Contemporary Literary Theory

Contemporary Literary Theory

Contemporary Literary Theory

Contemporary Literary Theory



Introduction: Literary Theory, Critical Practice, and the Classroom

The good critic cannot stop with studying poetry, he must also study poetics. If he thinks he must puritanically abstain from all indulgence in the theory, the good critic may have to be a good little critic. . . . Theory, which is expectation, always determines criticism, and never more than when it is unconscious. The reputed condition of no-theory in the critic's mind is illusory.

John Crowe Ransom, The World's Body

One would expect that our libraries would be full of works on the theory of interpretation, the diagnosis of linguistic situations, systematic ambiguity and the function of symbols. . . . {But} there is no other human activity for which theory bears so small a proportion to practice. Even the theory of football has been more thoroughly inquired into.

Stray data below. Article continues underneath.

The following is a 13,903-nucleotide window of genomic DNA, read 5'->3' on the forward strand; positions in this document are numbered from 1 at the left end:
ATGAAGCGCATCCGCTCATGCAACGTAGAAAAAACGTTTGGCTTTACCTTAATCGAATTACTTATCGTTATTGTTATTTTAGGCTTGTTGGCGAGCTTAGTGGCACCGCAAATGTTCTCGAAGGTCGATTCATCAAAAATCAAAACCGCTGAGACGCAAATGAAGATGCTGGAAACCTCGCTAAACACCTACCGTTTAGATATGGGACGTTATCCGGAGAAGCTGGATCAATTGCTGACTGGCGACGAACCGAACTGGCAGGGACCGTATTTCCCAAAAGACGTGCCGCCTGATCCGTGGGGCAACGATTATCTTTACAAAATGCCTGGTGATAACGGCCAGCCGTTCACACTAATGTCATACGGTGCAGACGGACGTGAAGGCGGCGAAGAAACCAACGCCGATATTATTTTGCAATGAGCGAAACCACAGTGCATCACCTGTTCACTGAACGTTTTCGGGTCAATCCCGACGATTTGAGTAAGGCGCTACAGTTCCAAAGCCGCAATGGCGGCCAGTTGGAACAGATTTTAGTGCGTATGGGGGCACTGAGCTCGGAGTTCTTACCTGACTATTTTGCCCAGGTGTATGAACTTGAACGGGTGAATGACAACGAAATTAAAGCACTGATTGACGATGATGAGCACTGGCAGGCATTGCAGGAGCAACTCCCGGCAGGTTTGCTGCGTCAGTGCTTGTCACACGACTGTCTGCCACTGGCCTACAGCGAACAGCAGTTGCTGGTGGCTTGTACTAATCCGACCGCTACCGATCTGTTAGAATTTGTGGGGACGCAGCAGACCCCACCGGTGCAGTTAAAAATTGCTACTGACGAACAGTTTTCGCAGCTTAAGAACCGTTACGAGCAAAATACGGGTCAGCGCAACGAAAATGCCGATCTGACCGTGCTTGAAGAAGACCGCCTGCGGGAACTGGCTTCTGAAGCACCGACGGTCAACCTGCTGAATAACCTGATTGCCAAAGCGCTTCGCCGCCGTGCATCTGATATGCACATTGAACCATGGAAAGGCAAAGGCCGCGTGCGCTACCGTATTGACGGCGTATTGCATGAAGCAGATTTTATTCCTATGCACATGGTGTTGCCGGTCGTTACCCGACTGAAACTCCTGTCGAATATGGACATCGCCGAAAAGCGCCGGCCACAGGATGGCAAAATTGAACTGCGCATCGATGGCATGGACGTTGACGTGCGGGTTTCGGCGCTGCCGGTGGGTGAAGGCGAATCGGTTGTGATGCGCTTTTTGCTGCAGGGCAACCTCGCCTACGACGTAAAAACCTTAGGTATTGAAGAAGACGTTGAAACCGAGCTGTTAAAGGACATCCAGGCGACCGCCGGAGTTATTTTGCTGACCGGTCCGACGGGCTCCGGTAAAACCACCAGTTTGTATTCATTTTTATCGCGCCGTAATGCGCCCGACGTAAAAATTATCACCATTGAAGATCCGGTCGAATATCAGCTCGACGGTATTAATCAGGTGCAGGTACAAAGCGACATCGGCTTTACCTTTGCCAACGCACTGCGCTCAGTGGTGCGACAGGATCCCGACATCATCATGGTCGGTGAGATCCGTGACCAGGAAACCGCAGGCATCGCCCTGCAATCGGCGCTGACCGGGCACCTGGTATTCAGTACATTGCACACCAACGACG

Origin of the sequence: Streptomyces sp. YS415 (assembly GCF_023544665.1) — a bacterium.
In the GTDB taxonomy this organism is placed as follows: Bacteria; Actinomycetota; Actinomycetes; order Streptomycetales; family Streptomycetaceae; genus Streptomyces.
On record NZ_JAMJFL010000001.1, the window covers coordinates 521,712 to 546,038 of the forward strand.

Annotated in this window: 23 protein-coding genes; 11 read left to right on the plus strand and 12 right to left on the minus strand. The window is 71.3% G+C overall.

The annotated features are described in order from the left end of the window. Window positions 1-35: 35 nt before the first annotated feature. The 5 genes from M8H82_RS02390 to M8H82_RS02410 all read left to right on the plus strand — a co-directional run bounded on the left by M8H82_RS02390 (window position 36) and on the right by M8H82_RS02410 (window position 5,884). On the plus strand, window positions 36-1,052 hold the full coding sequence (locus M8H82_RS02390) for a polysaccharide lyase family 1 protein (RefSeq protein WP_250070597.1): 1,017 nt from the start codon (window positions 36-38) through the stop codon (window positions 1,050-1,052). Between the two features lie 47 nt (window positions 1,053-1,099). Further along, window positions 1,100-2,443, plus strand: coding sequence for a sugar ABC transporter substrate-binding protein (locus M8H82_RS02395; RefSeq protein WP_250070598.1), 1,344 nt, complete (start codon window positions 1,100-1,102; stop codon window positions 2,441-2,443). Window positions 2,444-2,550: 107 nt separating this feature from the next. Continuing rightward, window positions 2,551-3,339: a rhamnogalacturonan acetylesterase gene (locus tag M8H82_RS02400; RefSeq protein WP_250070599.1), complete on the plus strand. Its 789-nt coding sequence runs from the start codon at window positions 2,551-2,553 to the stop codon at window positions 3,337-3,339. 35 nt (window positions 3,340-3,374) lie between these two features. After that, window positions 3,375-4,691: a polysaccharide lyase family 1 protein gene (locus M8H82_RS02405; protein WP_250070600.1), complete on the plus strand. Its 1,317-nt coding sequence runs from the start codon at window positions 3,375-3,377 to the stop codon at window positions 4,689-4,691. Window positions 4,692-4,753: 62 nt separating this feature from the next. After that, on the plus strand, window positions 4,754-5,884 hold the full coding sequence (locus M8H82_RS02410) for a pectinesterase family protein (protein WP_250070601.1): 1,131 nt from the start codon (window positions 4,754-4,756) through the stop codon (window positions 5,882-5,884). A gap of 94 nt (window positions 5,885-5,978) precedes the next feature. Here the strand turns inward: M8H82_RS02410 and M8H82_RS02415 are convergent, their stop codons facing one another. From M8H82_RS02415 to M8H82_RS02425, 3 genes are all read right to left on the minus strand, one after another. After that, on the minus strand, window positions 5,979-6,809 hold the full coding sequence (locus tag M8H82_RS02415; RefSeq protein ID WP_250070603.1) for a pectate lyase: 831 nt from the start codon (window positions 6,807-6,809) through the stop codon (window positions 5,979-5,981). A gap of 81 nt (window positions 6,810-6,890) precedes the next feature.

I. A. Richards, Practical Criticism

Mere reading, it turns out, prior to any theory, is able to transform critical discourse in a manner that would appear deeply subversive to those who think of the teaching of literature as a substitute for the teaching of theology, ethics, psychology, or intellectual history.

Paul de Man, The Return to Philology

Taken together, the three quotations above are meant to suggest the unsettling nature of theory. That is, unlike the "cold pastoral" of Keats Grecian urn, which "teases us out of thought," theory makes us think, forcing us to examine our assumptions; it thus constitutes, contrary to our . . .

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